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Investment attraction chief slams insular Adelaide's "pissant" bylaws


The deputy chairman of the Weatherill Government’s Economic Development Board and head of the state’s Investment Attraction Agency has railed against Adelaide’s culture of conservatism, arguing “tall poppy syndrome is alive and well” and slamming “pissant bylaws” symptomatic of a “nanny state” mentality.

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Rob Chapman, who is also a member of the Premier’s economic development cabinet committee, has told an Adelaide podcast a culture of critique is damaging South Australia’s ability to sell itself to the world, warning as far as most of the world is concerned: “We’re not even on the radar.”

“The mindset does have to change,” he told Rooster Radio, a podcast interview with local businessmen Andrew Montesi and James Begley, a former player at the Adelaide Crows, which Chapman also chairs.

“We are a little anal and a little insular, and maybe that’s got something to do with the size and the fact that everybody knows everybody.”

Chapman bemoaned that SA is “over-critiqued”, arguing “the vocal minority gets more weighting attributed to it than it deserves”.

“I’m one for debate and discussion, don’t get me wrong – I’m very democratic and consultative in my style of leadership, but we’ve got to make decisions,” he said.

“If we don’t make decisions and we continue to procrastinate, nothing will happen.”

But he wasn’t averse to making his own critiques of SA’s governance, saying it was the role of businessmen such as himself to “influence Government to come up with the right policies and then get out of the way”.

“Because businesses create jobs – it’s not Governments, quite frankly – but they need to set the right policies, and I think they’re doing an adequate job at that,” he said.

“I hate using the words ‘Nanny State’ [but] some of the pissant little bylaws we’ve got about not being able to stand up and have a bloody drink on the footpath… [it] really pisses me off, because it sends a message to the world.”

An independent review of the state’s liquor licensing laws is set to report recommendations to the Government by the end of June.

If I see another Government contract go to the eastern seaboard… I’m going to get really annoyed

But despite railing against heavy-handed government, Chapman nonetheless advocated strongly for contracts to favour local businesses, saying: “It annoys me when we get the right policy and we do a lot of talk, but we don’t back our own people in this state.”

“If I see another Government contract go to the eastern seaboard instead of to a person or company that could do the job equally as well here, I’m going to get really annoyed – and I’m going to call it out,” Chapman said.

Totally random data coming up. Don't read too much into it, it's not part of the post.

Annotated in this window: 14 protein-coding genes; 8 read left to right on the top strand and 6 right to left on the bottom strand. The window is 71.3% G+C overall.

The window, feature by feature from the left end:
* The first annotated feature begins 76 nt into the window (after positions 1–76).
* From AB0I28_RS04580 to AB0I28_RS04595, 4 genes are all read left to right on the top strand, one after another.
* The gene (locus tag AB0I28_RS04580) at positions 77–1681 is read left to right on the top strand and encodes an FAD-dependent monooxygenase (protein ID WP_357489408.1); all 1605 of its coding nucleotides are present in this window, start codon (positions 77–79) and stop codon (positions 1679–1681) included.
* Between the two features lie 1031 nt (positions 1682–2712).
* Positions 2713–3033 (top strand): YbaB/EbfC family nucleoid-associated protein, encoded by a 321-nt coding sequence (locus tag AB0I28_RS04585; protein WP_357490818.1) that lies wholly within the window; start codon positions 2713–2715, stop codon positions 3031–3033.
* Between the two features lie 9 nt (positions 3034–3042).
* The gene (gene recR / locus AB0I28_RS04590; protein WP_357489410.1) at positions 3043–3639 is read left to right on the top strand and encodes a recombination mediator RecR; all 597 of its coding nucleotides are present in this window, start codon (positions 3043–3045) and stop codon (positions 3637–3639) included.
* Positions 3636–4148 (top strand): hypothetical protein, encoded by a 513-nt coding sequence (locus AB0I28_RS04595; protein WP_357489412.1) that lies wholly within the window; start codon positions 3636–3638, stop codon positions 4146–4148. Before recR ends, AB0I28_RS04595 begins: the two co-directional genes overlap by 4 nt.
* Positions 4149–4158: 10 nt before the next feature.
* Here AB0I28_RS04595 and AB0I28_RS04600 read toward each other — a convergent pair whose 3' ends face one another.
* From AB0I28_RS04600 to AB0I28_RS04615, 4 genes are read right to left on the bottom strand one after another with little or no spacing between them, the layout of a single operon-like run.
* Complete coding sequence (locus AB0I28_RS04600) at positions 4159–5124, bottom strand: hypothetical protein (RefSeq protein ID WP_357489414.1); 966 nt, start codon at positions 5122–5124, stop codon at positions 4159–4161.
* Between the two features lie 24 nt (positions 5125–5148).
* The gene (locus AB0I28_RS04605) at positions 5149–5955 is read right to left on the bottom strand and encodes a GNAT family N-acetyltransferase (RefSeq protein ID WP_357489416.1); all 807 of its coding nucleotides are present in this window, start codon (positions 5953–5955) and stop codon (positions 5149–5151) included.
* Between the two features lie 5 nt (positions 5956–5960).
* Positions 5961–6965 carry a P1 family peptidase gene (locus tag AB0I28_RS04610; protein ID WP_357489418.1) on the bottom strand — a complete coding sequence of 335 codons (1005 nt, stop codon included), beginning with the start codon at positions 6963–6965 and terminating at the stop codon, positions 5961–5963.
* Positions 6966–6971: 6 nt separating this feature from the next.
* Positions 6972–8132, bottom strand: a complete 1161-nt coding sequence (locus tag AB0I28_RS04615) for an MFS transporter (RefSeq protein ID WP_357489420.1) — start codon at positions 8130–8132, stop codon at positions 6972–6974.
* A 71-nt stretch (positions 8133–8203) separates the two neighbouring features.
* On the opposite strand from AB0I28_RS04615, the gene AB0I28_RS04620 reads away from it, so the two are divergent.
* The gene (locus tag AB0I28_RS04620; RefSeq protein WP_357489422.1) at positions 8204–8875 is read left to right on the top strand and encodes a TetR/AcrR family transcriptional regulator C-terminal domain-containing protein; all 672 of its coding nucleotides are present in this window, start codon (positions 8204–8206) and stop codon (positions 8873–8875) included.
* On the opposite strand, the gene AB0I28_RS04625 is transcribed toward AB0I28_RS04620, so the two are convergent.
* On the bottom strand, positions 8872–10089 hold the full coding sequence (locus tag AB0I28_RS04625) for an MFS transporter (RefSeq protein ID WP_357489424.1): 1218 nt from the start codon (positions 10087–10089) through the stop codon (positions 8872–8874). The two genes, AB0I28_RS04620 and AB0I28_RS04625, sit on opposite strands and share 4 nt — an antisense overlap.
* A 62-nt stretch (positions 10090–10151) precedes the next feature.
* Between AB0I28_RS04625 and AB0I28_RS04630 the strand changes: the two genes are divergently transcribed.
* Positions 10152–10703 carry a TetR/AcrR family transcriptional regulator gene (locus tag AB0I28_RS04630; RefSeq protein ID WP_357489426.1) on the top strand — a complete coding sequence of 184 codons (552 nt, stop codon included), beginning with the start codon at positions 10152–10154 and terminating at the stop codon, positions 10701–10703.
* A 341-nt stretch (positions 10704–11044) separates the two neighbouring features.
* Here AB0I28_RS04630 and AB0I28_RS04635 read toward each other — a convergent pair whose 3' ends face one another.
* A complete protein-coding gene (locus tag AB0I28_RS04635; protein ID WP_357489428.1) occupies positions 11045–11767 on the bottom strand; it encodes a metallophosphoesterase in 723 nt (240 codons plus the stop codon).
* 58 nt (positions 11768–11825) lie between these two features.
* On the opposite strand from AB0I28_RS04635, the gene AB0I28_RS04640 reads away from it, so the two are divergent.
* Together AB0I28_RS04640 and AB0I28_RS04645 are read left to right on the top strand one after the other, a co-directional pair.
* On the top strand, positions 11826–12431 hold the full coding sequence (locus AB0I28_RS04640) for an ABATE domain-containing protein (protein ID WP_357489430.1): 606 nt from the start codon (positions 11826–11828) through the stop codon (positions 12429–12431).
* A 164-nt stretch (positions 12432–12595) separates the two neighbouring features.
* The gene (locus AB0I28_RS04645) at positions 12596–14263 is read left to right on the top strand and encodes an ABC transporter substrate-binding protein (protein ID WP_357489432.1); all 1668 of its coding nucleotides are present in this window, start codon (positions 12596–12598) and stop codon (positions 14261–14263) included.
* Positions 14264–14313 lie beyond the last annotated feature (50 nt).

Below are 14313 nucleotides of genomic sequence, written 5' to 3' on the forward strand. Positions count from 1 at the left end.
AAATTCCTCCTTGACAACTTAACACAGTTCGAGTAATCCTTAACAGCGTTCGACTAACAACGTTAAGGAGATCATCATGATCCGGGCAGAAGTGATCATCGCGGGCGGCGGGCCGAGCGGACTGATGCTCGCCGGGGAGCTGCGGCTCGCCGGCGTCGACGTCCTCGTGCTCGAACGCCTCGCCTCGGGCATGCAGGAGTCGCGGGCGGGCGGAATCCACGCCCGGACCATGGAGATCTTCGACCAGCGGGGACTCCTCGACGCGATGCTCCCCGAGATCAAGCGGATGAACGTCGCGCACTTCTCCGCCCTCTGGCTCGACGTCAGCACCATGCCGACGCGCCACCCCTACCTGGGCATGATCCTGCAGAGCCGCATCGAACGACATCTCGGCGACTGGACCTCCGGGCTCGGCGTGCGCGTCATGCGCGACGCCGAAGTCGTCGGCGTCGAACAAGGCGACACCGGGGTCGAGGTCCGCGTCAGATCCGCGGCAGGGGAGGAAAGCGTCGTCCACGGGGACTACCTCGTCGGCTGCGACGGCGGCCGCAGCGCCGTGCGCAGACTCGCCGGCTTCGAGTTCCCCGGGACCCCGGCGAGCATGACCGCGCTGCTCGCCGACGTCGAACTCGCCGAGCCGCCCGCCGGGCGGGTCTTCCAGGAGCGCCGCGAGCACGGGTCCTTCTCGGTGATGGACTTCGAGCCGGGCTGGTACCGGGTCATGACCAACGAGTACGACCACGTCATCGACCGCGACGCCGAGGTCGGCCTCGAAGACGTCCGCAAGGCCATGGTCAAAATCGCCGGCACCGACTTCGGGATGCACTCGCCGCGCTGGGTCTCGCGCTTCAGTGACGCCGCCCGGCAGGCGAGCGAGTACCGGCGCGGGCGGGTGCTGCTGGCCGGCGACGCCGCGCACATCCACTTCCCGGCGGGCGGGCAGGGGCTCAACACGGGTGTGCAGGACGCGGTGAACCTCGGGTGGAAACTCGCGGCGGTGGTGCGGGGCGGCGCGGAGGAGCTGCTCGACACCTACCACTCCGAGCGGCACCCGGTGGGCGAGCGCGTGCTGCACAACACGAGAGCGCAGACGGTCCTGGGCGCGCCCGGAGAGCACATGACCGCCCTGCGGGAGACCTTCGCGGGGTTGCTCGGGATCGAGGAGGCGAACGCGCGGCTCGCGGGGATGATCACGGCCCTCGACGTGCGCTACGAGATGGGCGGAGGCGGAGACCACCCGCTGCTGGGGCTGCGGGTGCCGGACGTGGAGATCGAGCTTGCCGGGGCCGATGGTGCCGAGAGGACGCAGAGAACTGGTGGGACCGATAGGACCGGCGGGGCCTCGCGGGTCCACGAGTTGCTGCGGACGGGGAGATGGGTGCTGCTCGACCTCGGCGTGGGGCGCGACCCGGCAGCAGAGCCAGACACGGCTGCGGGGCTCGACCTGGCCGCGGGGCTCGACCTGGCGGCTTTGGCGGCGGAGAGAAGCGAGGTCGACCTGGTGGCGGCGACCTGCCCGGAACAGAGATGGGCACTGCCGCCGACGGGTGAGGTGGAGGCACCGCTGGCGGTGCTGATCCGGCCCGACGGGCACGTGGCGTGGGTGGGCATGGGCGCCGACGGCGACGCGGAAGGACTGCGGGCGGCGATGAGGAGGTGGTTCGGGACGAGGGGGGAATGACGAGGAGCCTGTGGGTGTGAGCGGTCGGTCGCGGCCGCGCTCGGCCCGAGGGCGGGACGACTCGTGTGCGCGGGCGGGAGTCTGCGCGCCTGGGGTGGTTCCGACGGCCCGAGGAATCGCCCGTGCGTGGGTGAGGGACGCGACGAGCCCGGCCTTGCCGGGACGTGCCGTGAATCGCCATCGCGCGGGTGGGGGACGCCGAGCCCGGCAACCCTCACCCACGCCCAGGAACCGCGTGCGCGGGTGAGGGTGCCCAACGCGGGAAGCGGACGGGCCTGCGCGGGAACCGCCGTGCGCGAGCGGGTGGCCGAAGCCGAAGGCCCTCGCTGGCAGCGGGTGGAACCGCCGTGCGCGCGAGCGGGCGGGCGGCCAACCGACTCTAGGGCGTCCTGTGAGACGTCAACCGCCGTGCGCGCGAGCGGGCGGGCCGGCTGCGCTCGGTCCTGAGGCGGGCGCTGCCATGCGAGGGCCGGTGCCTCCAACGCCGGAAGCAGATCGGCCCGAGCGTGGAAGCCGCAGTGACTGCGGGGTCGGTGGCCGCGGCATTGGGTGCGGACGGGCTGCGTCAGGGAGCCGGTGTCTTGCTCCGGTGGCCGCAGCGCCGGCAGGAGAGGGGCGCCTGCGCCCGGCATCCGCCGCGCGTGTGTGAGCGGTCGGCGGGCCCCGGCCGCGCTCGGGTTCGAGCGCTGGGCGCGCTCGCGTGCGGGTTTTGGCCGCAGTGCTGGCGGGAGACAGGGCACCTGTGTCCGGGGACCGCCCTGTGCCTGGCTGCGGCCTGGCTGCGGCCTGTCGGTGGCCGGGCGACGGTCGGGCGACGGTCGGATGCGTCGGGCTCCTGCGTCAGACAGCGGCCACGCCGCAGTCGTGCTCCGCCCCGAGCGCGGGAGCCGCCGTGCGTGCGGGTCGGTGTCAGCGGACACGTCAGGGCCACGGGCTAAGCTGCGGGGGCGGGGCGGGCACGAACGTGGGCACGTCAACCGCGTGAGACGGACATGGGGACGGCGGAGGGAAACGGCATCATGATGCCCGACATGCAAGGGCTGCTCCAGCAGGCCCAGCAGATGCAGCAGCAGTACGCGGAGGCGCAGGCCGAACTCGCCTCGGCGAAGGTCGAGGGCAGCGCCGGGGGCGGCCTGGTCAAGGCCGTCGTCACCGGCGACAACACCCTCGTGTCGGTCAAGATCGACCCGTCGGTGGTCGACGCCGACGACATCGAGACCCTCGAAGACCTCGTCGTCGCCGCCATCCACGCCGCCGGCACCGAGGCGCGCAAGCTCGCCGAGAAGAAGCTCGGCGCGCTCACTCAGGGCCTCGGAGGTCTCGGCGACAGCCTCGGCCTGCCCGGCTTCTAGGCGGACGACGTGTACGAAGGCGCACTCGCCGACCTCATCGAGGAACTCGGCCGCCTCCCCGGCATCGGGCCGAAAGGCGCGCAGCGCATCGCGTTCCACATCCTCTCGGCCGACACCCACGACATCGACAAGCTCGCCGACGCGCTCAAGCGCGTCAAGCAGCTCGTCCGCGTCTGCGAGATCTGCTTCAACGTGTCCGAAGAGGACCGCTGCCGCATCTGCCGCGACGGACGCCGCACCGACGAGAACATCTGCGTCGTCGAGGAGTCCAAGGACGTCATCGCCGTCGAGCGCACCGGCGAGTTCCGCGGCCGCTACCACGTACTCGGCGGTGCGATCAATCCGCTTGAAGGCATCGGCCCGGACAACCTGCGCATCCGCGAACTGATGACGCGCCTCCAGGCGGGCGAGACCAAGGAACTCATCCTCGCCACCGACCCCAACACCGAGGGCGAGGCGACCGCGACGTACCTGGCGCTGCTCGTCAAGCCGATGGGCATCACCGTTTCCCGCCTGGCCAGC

In a wide-ranging chat, he surmised that SA needed “the burning platform” – an urgency derived from dire circumstances, because “we do get a bit comfortable and complacent”.

The former Bank SA director said the state needed to collectively divest itself of its State Bank trauma, saying: “I’m well over it.”

“I get annoyed when people do keep bringing it up because we’ve got to move on, and confidence is the best indicator of future prosperity,” he said.

“Whilst it’s down we’ll never move on to where we need to be…[State Bank failures] happened in NSW and they don’t talk about it, Melbourne doesn’t talk about it.”

Chapman’s Investment Attraction Agency has been charged with bringing in 6000 new jobs, as part of a broader strategy to market the state overseas.

“We’ve got to sell SA, for a start,” he explained.

“At the moment, we’re not even in the consideration phase – no-one knows where we are… we’re not even on the radar so we’ve got to do a better job at selling the state, and then make a value-proposition or compelling reason why they should relocate here.

“And I tell you, there are compelling reasons why you would.”

Mike Hnyda (Investment Attraction Agency), Martin Hamilton-Smith (State Minister for Investment and Trade) and Rob Chapman ( Investment Attraction Agency).

Chapman with the Investment Attraction Agency’s Mike Hnyda and Trade Minister Martin Hamilton-Smith.

Chapman argues that “for the first time, we’ve got a vision for the state”.

“People bemoan ‘where’s the leadership in the state?’ [but] sometimes when the leader puts up his hand and has an opinion, mate – bang – off with the head… tall poppy syndrome’s alive and well in South Australia,” he said.

“If people drive a nice car in New York they stop you in the street and say ‘Mate, how’d you get that?’ [but] over here they rub a 20 cent piece down the side [because] you shouldn’t have that much money”.

Asked whether he had designs on a latter-day political career, Chapman said: “I’ve been asked and I’ve said let me just think about that – no!”

“I want to go down to the BMH (hotel) in my shorts and T-shirt and have a beer with my mates without a minder out the front.”

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